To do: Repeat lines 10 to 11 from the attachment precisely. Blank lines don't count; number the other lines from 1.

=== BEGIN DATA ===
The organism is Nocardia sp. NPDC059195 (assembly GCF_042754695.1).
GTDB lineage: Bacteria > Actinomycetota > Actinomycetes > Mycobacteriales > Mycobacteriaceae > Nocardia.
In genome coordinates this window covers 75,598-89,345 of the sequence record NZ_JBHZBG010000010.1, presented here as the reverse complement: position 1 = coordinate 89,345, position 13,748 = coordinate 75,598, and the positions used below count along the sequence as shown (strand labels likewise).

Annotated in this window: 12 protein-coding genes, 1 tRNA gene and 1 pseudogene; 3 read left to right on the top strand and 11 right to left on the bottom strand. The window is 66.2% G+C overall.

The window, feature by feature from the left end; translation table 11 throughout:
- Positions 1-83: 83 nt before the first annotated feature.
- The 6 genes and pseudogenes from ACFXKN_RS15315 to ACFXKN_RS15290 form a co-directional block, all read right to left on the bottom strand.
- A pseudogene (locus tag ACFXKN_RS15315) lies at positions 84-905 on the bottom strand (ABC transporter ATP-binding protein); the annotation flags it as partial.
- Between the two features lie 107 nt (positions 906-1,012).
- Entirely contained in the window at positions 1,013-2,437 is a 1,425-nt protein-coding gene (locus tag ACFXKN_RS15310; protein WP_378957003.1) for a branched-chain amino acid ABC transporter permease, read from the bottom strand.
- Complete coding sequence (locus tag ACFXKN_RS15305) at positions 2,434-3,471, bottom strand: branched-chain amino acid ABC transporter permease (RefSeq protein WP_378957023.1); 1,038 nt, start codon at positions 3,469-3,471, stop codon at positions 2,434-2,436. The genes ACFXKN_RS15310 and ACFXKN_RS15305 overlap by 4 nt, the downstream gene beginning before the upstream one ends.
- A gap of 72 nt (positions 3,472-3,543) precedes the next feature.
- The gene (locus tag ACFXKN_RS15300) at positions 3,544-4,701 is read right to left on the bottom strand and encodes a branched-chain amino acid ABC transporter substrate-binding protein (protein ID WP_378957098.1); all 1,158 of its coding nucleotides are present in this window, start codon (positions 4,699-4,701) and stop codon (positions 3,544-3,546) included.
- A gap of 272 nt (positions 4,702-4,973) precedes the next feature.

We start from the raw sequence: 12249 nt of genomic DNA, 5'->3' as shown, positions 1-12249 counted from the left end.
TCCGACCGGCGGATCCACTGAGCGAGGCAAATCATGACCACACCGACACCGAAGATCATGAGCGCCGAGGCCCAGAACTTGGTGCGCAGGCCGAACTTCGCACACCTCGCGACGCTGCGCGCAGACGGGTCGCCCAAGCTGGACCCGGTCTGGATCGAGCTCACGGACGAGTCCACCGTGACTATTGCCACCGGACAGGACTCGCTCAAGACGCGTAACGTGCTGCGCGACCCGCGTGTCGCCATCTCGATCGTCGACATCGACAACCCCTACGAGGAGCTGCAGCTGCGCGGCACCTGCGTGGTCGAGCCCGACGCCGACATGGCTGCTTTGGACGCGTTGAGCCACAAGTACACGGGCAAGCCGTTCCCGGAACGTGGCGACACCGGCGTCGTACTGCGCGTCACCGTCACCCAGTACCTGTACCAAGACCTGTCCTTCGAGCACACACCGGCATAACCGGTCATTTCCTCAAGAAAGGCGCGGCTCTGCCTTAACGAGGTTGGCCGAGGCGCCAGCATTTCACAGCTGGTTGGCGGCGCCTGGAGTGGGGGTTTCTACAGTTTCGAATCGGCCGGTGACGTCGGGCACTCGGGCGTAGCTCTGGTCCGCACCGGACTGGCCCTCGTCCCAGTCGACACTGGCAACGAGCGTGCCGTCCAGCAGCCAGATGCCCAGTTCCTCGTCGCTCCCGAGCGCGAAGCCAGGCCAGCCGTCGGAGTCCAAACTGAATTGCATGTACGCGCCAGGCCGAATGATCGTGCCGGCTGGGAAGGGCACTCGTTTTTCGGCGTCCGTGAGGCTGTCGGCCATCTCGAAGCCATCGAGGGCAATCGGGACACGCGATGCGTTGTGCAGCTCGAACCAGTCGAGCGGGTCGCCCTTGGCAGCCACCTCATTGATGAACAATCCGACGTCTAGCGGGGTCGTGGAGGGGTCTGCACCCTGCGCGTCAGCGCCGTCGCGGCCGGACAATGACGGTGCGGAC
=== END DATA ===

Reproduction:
- Entirely contained in the window at positions 1,013-2,437 is a 1,425-nt protein-coding gene (locus tag ACFXKN_RS15310; protein WP_378957003.1) for a branched-chain amino acid ABC transporter permease, read from the bottom strand.
- Complete coding sequence (locus tag ACFXKN_RS15305) at positions 2,434-3,471, bottom strand: branched-chain amino acid ABC transporter permease (RefSeq protein WP_378957023.1); 1,038 nt, start codon at positions 3,469-3,471, stop codon at positions 2,434-2,436. The genes ACFXKN_RS15310 and ACFXKN_RS15305 overlap by 4 nt, the downstream gene beginning before the upstream one ends.